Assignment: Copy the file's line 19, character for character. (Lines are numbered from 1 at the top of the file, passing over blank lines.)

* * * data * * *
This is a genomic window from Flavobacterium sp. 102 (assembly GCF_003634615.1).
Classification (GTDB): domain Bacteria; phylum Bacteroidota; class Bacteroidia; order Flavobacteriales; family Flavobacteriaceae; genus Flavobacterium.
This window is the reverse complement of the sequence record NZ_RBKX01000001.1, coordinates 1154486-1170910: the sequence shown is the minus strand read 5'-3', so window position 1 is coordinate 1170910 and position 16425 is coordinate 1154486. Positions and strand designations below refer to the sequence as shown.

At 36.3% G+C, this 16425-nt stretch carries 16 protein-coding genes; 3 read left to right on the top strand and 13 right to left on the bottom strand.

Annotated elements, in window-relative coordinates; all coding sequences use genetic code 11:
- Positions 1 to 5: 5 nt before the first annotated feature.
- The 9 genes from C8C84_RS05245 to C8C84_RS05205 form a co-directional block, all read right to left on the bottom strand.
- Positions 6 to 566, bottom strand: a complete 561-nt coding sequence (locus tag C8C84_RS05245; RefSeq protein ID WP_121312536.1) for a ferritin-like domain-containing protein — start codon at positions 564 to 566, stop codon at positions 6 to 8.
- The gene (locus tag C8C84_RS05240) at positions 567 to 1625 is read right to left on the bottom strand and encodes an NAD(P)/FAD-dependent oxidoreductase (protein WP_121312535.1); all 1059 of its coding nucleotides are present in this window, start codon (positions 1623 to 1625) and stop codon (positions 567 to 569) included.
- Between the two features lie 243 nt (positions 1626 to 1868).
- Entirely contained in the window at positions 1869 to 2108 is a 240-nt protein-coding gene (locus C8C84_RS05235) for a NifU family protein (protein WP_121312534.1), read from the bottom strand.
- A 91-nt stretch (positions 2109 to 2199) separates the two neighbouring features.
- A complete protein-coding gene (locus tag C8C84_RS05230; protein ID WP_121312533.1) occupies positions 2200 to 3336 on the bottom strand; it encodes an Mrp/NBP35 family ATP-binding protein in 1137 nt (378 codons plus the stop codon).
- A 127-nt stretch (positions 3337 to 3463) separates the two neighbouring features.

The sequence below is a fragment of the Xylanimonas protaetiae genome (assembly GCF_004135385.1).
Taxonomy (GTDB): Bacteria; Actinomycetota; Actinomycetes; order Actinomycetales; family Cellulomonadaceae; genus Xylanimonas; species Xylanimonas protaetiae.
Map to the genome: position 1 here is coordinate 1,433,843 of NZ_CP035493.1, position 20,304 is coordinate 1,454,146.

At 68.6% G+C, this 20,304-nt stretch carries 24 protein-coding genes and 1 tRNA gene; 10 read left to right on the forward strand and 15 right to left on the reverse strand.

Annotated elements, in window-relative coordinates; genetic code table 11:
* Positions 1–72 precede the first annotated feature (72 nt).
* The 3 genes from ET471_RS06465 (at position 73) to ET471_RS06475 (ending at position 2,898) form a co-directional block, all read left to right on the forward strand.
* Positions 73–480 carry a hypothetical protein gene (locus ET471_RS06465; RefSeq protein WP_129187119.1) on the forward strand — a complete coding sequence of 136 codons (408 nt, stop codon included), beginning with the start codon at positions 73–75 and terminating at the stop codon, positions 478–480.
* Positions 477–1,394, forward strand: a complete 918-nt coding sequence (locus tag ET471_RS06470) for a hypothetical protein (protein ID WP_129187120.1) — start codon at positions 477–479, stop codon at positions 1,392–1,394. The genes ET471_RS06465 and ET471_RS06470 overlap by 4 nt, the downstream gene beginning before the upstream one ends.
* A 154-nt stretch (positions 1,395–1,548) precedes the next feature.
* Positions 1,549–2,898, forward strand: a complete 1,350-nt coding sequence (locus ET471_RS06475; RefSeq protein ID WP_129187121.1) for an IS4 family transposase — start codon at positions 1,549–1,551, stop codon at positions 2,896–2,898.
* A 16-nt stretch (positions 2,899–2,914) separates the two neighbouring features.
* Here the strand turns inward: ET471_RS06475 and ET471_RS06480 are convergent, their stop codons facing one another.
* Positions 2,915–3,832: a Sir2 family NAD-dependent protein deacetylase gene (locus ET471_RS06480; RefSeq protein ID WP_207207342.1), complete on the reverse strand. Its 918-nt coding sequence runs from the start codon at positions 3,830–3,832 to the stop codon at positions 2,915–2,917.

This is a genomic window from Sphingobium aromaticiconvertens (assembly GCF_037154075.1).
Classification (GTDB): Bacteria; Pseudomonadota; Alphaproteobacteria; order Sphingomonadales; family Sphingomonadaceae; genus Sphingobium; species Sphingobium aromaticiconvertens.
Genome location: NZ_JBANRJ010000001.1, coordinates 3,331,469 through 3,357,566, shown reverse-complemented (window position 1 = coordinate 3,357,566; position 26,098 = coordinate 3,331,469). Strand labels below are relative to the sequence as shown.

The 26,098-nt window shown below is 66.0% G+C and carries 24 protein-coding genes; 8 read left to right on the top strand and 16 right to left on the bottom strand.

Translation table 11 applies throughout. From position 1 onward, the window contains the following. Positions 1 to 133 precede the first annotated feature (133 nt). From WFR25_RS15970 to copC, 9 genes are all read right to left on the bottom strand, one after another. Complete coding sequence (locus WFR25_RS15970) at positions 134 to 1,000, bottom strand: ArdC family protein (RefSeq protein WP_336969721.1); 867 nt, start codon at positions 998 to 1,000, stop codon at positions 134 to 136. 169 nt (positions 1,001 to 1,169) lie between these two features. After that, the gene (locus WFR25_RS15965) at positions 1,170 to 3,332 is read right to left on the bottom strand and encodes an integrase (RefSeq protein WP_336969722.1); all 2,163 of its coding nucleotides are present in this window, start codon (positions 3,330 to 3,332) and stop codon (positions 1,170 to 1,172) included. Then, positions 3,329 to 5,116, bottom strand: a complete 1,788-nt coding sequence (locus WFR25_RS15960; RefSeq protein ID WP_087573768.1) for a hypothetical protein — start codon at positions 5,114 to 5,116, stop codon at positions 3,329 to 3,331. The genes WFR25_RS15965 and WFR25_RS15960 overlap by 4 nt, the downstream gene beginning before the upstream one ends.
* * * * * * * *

Annotated elements, in window-relative coordinates; genetic code table 11: